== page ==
Vidiots Sets Official Opening for New Theater, Bar and Video Store in June

Vidiots is finally getting ready to welcome movie fans, as the video store and nonprofit film organization unveils its renovation of the Eagle Theatre in northeast L.A.’s Eagle Rock neighborhood. The official opening is set for June 1, with sneak previews for supporters starting in May.

The beloved Santa Monica video rental store opened in 1985 and closed in 2017 after becoming a nonprofit in 2013.

“We’re overjoyed to finally see our dream of bringing Vidiots back to Los Angeles,” said Vidiots founders Patty Polinger and Cathy Tauber. “We could not have accomplished this incredible feat without the loyal and steadfast support of a community truly devoted to cinema and creating a space for new generations to be inspired and enlightened by the arts, and where they can fall in love with film as we have.”

The new complex at 4884 Eagle Rock Blvd. will include a physical media library boasting 50,000 titles on DVD, Blu-ray and VHS, a video store, a 271-seat movie theater, a beer and wine bar serving a light menu and a community space that can host micro-cinema events. The theater can accommodate 16mm and digital screenings as well as 35mm screenings courtesy of Jason Reitman, who provided the 35mm system. The venue totals nearly 11,000 square feet, giving it flexibility to host screenings, special events, workshops and community gatherings.

With seven days a week of programming, Vidiots will schedule repertory titles, new independent films, classics, all-ages programs and education and preservation initiatives. The foundation plans to work with community and programming partners including A Bunch of Savages, Bob Baker Marionette Theater, IFC Films and Shudder, KCRW, Lionsgate, Monkeypaw Productions, MUBI, Outfest, rePROFilm, UCLA Film & Television Archive and Women in Film.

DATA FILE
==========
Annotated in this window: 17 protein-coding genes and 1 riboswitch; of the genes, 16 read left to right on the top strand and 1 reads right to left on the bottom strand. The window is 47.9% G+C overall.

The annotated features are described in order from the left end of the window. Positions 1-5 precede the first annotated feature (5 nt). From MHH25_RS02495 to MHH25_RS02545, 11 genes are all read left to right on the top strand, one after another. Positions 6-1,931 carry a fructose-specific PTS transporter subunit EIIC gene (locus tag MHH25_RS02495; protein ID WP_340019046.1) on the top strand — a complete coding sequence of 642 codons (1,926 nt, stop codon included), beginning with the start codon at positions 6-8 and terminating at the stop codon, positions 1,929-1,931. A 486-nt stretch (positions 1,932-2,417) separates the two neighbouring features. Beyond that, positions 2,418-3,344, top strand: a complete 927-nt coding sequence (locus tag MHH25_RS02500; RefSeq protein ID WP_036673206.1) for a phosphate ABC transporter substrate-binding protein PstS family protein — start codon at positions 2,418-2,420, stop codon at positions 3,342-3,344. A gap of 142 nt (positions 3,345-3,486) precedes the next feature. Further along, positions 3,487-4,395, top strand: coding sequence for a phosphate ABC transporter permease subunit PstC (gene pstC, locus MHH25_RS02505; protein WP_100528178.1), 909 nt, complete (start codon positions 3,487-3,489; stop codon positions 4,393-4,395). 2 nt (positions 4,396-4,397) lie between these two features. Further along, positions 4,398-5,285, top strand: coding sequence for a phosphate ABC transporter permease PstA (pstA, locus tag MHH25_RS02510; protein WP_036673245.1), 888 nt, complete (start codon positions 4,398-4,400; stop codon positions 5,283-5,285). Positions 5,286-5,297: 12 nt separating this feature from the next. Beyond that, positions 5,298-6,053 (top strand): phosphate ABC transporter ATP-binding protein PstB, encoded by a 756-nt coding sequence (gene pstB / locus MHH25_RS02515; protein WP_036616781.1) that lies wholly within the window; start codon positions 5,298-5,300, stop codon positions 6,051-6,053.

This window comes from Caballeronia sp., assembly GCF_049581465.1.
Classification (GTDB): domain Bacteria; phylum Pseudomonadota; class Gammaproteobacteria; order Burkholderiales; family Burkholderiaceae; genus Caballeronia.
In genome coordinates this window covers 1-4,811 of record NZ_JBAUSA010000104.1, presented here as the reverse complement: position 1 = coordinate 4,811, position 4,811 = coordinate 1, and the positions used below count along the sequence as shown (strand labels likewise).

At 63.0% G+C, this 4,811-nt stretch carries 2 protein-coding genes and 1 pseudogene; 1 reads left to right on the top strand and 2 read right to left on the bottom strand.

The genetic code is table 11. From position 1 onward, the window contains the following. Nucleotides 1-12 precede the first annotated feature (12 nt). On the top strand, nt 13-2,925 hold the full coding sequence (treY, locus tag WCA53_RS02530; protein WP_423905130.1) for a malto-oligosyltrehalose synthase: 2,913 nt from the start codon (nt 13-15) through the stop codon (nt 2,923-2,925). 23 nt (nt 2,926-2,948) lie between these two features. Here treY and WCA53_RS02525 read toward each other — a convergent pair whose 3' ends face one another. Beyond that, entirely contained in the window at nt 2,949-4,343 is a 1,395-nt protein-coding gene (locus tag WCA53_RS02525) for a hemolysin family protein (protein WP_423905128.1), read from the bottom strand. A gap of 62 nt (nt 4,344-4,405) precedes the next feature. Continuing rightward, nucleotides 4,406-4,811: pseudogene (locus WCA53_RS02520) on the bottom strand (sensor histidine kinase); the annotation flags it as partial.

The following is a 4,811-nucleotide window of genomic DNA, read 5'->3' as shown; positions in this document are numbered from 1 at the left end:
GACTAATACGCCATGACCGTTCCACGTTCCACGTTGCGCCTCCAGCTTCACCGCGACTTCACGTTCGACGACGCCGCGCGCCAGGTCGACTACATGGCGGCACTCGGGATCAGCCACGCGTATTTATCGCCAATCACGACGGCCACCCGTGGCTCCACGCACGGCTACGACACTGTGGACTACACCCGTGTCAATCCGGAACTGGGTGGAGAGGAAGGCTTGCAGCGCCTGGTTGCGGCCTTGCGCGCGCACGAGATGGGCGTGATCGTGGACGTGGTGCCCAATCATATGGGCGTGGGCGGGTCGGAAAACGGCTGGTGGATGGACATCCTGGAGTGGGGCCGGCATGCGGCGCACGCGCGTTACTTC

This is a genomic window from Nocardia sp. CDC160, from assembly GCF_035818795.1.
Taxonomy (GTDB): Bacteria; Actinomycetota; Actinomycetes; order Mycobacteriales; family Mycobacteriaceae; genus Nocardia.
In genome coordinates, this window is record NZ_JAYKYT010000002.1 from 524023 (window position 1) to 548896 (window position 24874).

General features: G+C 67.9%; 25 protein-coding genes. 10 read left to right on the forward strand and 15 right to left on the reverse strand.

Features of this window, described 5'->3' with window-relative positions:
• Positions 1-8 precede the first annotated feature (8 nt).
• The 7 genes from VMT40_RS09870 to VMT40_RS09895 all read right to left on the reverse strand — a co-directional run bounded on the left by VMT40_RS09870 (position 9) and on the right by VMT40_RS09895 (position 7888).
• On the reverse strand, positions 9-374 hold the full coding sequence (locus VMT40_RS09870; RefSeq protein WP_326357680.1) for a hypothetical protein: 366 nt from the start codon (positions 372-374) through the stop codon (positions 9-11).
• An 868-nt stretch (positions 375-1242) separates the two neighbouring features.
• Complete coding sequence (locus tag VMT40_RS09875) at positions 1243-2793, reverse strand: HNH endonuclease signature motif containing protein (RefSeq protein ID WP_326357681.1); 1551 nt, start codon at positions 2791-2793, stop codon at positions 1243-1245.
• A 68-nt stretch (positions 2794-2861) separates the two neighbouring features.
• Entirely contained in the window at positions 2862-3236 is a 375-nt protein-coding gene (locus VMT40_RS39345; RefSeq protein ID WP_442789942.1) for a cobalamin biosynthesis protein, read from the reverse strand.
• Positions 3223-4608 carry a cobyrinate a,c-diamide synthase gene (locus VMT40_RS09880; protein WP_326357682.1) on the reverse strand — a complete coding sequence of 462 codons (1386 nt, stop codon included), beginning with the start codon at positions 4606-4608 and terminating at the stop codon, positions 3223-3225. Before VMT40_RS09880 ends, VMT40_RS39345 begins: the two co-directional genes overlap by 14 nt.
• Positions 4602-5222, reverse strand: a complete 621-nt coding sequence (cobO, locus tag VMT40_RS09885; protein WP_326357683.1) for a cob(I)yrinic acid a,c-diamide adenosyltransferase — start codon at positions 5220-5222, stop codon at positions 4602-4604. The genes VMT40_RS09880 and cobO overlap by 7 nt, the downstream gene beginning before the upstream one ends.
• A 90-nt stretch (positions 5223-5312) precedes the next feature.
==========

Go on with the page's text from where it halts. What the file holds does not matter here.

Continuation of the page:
“There are not enough words to describe our gratitude for the incredible community that’s rallied around us for so many years, making the dream of our reopening a reality,” said executive director Maggie Mackay. “We’re counting the seconds until we can welcome all of L.A. and beyond back to the video store and the beautiful Eagle Theatre. In our corner of Northeast L.A., film will once again thrive as the social, communal, inspiring, life-changing art form it has been for over 100 years.”

Physical media is still important in this era, Mackay told Variety. “You can’t get everything on streaming, even if you could have every title, the ritual and the act and the experience of browsing physical media will always be different,” she explained.

Mackay also emphasized the importance of the venue serving all audiences. “We think of movie-loving from a very narrow perspective, but a 3-year-old’s experience is just as important,” she said. “We’re very focused on people who love cinema, but we almost never think about who are the next generation.”

Numerous high-profile founding members helped get the ball rolling on fundraising efforts, including Katie Aselton and Mark Duplass, Lake Bell, Jen and Jay Duplass, Mette-Marie Kongsved and Elijah Wood, Karina Longworth and Rian Johnson, Patton Oswalt, Aubrey Plaza and Phil Lord and Chris Miller.

Annapurna Pictures provided support for two years to store Vidiots collection while it devised a plan for relaunching the organization.

The Eagle Theatre, which opened in 1929, was originally called the Yosemite Theatre, and was open as a neighborhood movie house until 2000. Vidiots has been working on remodeling the space and obtaining the necessary permits throughout the pandemic. There are no other movie theaters in Eagle Rock, which is several miles from commercial multiplexes in Glendale and Pasadena.

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